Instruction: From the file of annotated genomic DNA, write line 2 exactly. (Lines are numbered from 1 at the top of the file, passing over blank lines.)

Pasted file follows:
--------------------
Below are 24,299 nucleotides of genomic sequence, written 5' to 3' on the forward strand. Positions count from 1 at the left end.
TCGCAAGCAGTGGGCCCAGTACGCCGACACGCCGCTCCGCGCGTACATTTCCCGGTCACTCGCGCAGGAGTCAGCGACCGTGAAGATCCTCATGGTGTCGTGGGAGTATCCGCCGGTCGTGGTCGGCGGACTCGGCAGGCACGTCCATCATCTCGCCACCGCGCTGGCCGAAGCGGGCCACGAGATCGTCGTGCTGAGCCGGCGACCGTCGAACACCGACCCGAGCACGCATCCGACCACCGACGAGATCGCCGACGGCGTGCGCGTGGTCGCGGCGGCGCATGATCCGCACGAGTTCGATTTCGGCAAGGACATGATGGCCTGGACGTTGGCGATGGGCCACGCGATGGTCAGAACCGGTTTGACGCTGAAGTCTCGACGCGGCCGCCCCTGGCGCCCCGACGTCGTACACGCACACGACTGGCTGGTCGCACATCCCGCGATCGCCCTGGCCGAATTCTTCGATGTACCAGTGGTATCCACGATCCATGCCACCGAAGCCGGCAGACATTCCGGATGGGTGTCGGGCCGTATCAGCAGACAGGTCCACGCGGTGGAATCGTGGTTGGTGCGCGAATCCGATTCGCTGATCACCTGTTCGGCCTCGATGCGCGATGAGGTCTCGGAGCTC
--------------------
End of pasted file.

TCGCAAGCAGTGGGCCCAGTACGCCGACACGCCGCTCCGCGCGTACATTTCCCGGTCACTCGCGCAGGAGTCAGCGACCGTGAAGATCCTCATGGTGTCGTGGGAGTATCCGCCGGTCGTGGTCGGCGGACTCGGCAGGCACGTCCATCATCTCGCCACCGCGCTGGCCGAAGCGGGCCACGAGATCGTCGTGCTGAGCCGGCGACCGTCGAACACCGACCCGAGCACGCATCCGACCACCGACGAGATCGCCGACGGCGTGCGCGTGGTCGCGGCGGCGCATGATCCGCACGAGTTCGATTTCGGCAAGGACATGATGGCCTGGACGTTGGCGATGGGCCACGCGATGGTCAGAACCGGTTTGACGCTGAAGTCTCGACGCGGCCGCCCCTGGCGCCCCGACGTCGTACACGCACACGACTGGCTGGTCGCACATCCCGCGATCGCCCTGGCCGAATTCTTCGATGTACCAGTGGTATCCACGATCCATGCCACCGAAGCCGGCAGACATTCCGGATGGGTGTCGGGCCGTATCAGCAGACAGGTCCACGCGGTGGAATCGTGGTTGGTGCGCGAATCCGATTCGCTGATCACCTGTTCGGCCTCGATGCGCGATGAGGTCTCGGAGCTC